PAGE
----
First off, there’s the taste. Consumers want to have their cake and eat it too. At the end of the day, if the sweet indulgence tastes more like a bar of chalk, then there is a high probability that consumers will not be running out to buy it. In my opinion, most companies have nailed this aspect down to some degree. The majority of bars, cookies, or other low-carb snacks that I have tried actually taste really good. However, even if a product can meet the consumer standards with respect to taste and quality, the true separation occurs at the level of fiber source. The buzz words “high-fiber” and “low net carbs” are exploding in today’s society. Thus, companies are attempting to find ways in which they can add fiber to their products, thereby boosting their nutritional profile and simultaneously decreasing the number of net carbs. This now prompts the question: are all fiber sources nutritionally the same, and if not, what does this mean for the consumer?
Important Disclaimer: The information contained on Bodyketosis is intended for informational and educational purposes only. Any statements made on this website have not been evaluated by the FDA and any information or products discussed are not intended to diagnose, cure, treat or prevent any disease or illness. Please consult a healthcare practitioner before making changes to your diet or taking supplements that may interfere with medications.
I’m not sure who determined that egg nog is a recipe that only comes around during the holidays, but whoever they are shouldn’t be allowed to make anymore decisions. This is now one of my favorite beverages and seems like an awfully good way to end any night of the year. It’s thick, it’s rich, it’s creamy and low carb, does it get any better? Regardless of whether you are an eggnog drinker, you’ll want to make this keto eggnog for your friends and family this holiday season!  **Cooked Eggnog: If you prefer to cook your egg nog, you can first heat your heavy cream and flax milk in a saucepan, remove from heat and slowly whisk in the lightened color yolks and swerve mixture, and the peaked whites. Once fully combined return to heat and heat through once more prior to chilling.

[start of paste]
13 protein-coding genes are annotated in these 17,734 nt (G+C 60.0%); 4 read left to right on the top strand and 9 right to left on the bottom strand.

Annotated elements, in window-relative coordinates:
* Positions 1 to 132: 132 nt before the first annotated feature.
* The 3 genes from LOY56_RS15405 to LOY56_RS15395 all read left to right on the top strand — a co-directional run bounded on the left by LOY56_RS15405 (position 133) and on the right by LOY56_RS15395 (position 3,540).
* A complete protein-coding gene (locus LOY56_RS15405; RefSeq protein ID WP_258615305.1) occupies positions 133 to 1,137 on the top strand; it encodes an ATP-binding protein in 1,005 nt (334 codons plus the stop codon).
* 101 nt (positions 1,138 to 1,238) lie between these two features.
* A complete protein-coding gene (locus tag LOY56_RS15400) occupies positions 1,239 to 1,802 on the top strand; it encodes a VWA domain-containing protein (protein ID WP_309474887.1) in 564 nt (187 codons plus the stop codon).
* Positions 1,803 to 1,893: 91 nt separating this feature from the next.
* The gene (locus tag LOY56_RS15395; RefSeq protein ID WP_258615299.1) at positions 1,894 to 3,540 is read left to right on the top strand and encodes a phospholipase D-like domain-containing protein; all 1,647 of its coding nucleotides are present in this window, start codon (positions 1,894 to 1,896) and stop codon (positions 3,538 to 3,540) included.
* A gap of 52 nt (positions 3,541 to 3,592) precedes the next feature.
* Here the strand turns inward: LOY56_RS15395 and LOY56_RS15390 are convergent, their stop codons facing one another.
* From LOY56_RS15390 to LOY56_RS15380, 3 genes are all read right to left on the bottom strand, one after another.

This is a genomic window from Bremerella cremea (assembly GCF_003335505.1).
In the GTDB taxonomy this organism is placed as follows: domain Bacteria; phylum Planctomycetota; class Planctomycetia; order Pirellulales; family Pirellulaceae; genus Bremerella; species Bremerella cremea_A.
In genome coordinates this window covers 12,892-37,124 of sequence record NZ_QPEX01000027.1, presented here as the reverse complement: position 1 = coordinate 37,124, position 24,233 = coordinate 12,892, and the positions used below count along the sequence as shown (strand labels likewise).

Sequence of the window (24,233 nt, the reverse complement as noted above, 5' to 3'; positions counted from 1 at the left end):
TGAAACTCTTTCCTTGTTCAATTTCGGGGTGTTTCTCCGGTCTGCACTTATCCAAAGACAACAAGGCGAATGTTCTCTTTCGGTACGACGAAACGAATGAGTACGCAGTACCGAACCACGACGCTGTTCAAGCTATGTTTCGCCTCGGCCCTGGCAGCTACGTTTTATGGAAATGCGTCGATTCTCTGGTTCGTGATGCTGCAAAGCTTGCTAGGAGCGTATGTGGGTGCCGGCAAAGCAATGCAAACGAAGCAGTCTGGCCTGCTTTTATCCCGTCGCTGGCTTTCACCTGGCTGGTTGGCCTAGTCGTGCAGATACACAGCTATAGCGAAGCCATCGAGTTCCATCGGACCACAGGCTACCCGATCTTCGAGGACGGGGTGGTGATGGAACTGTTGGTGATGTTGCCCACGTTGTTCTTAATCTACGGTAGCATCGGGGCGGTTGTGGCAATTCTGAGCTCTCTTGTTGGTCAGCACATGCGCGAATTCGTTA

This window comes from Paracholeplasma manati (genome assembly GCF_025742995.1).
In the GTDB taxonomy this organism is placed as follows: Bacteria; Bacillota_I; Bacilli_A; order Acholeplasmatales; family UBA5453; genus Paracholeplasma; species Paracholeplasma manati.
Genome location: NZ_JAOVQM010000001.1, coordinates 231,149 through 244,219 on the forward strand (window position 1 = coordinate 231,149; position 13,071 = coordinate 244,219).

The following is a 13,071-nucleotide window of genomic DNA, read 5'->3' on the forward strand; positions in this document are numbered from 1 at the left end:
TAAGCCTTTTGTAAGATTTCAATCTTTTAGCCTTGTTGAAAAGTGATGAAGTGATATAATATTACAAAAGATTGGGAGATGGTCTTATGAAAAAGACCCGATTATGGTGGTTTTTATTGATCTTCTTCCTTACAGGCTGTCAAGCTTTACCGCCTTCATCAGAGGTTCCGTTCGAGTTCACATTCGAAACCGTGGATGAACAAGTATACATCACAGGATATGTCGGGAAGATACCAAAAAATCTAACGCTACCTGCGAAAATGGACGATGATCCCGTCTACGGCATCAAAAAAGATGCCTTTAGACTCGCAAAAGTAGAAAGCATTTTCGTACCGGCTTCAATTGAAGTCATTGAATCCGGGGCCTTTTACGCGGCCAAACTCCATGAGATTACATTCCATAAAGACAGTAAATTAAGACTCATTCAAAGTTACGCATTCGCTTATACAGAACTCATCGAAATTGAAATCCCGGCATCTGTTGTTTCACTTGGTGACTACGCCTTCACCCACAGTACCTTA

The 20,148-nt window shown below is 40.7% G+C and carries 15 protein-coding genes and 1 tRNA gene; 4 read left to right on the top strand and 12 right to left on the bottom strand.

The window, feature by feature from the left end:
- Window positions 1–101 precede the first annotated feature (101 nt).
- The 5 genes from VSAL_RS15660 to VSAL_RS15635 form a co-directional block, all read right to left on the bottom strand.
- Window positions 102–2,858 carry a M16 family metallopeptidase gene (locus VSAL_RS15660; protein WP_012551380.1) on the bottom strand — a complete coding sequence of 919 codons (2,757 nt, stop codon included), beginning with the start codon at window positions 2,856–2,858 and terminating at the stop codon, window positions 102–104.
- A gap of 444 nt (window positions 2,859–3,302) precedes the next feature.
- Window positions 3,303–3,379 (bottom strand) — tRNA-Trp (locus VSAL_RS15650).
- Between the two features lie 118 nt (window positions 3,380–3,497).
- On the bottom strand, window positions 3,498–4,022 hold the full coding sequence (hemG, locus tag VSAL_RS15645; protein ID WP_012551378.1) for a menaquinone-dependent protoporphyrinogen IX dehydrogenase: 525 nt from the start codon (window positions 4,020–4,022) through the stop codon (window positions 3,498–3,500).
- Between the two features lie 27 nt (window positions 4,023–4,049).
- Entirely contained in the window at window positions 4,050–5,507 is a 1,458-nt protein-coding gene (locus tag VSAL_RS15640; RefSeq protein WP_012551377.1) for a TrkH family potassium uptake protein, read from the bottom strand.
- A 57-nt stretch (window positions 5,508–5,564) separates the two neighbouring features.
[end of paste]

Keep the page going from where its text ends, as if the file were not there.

Low in carbs and high in fiber, lupini beans (aka lupin beans) are perfect for those on keto who are looking for a high-protein, high-fiber snack. Never heard of them? This yellow legume is hot on the heels of the edamame and fava bean as an on-trend nibble for the health-conscious consumer.  One cup of cooked lupini beans contains 4.6 grams of fiber—about 19% of the recommended daily value. However, ready-to-eat branded lupini bean snacks often contain even more. “I've noticed that the amount of carbs/fiber can vary greatly between lupini bean brands,” says Yule. “To make sure that you are choosing a food that is keto-friendly, be sure to check the label.”
Eggnog is delicious all year round, but far from keto friendly. However, I found a simple way to mimic the milk that is normally found in eggnog, so that you can’t even tell the difference! If you use heavy whipping cream as the majority of the base and lighten it up with some flax, almond or cashew milk you’ll get the perfect thickness for your eggnog. Aside from the milk the rest is perfectly suited for a low carb diet, including the optional whiskey you add *wink face*.
Skimping on fiber isn’t good for your digestive health, as it feeds the good bacteria in your GI tract, something that benefits you beyond adequate bowel movements. “The digestive tract is where your body’s second brain is, and it’s home to the majority of your immune system,” says Elia. “If you’re following keto, it should be one of your biggest priorities to make sure you get adequate fiber to keep your gut healthy and happy,” she adds. And, she notes, high-fat diets slow digestion and decrease GI motility, so it’s especially important to get enough.
×